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New refugee proposals: Send them back

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A Syrian Kurdish refugee walks with her child as they wait for transportation after crossing into Turkey. Photo: Murad Sezer/Scanpix
12:20 CEST+02:00
Two opposition parties have seriously ratcheted up the rhetoric in the ongoing debate about Denmark’s responsibility to take in refugees.
The right-wing Danish People’s Party (DF) and the libertarian party Liberal Alliance (LA) are calling for Denmark to stop accepting refugees and instead send them back where they came from and offer them help closer to home. 
 
While LA’s leader, Anders Samuelsen, is trying to spin his party’s proposal by saying that more refugees could be helped in Danish-run refugee camps abroad than “the lucky ones” who make it to Denmark, DF was a bit more upfront about the goal of its suggestion. 
 
DF spokesman Martin Henriksen told Politko that the party would like to see no refugees on Danish soil.
 
“I think that with one stroke, this would make Denmark incredibly uninteresting for asylum seekers and therefore believe that the asylum figures would plummet when they can’t receive a residence permit in Denmark,” DF spokesman Martin Henriksen said.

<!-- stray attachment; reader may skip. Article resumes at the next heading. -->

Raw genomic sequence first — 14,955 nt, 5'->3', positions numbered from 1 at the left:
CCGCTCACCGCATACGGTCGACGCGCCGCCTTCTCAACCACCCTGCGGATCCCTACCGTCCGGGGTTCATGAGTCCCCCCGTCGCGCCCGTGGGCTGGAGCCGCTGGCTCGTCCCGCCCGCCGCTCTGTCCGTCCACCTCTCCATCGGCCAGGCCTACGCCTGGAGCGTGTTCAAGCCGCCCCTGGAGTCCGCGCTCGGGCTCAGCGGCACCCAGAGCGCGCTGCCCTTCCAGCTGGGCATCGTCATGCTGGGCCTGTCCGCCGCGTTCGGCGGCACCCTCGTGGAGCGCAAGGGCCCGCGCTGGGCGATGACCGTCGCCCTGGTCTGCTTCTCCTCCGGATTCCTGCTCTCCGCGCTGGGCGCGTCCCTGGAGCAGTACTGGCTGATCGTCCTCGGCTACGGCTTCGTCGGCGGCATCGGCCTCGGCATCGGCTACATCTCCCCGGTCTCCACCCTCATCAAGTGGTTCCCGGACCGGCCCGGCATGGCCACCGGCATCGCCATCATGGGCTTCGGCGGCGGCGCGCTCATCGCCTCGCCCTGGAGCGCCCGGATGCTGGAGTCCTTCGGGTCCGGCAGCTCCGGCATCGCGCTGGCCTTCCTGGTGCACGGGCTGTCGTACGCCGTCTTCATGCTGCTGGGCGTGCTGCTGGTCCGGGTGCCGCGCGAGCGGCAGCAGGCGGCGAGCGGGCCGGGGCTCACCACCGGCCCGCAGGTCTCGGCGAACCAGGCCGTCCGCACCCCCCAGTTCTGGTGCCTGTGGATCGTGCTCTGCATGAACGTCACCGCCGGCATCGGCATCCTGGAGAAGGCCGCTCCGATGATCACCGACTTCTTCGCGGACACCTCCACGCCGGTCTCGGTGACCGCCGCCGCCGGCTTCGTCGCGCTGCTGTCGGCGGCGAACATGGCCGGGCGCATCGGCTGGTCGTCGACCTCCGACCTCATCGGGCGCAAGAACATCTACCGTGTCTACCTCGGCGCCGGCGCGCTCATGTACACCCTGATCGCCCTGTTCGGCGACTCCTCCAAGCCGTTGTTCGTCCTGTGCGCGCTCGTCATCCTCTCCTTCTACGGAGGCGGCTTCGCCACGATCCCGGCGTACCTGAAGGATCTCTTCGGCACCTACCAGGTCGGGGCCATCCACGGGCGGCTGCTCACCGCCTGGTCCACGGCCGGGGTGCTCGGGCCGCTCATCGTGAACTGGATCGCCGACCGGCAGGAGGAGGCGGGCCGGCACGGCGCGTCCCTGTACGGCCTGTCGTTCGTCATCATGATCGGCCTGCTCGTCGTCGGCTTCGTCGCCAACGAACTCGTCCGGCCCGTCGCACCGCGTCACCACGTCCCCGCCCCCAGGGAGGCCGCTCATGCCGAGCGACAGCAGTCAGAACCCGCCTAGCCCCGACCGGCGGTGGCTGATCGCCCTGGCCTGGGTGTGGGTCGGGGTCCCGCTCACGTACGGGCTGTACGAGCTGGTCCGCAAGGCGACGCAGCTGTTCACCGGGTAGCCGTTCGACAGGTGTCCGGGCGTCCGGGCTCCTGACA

Henriksen suggested the establishment of Danish-run refugee camps in “an African country, a country in Asia or the Middle East”. 
 
LA’s proposal calls for Denmark to stop accepting all refugees who are fleeing from wars and instead send them packing.
 
“Figuratively speaking, they should be turned around at the airport, put on a plane and sent to a refugee camp in the area of where they came from,” Samuelsen told Jyllands-Posten. 
 
Opposition party Venstre, largely expected to take over governing power at the next election, stopped short of supporting the proposals but said they were “interesting”. 
 

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“In Venstre, we have for years thought that we should help more refugees in their communities, so therefore this is of course an interesting suggestion. My worry would be whether we could get the other countries to take on the responsibility, but it’s something we will look at,” Venstre spokeswoman Inger Støjberg told Politiko. 
 
The ruling Social Democrats, however, flatly rejected the idea, calling DF’s plan “obscene”.
 
The two parties' proposals come after the government was forced to up its estimate on the number of refugees that Denmark will accept in 2014. The government now anticipates that around 20,000 people will seek asylum in Denmark, more than double its estimates from earlier in the year. 

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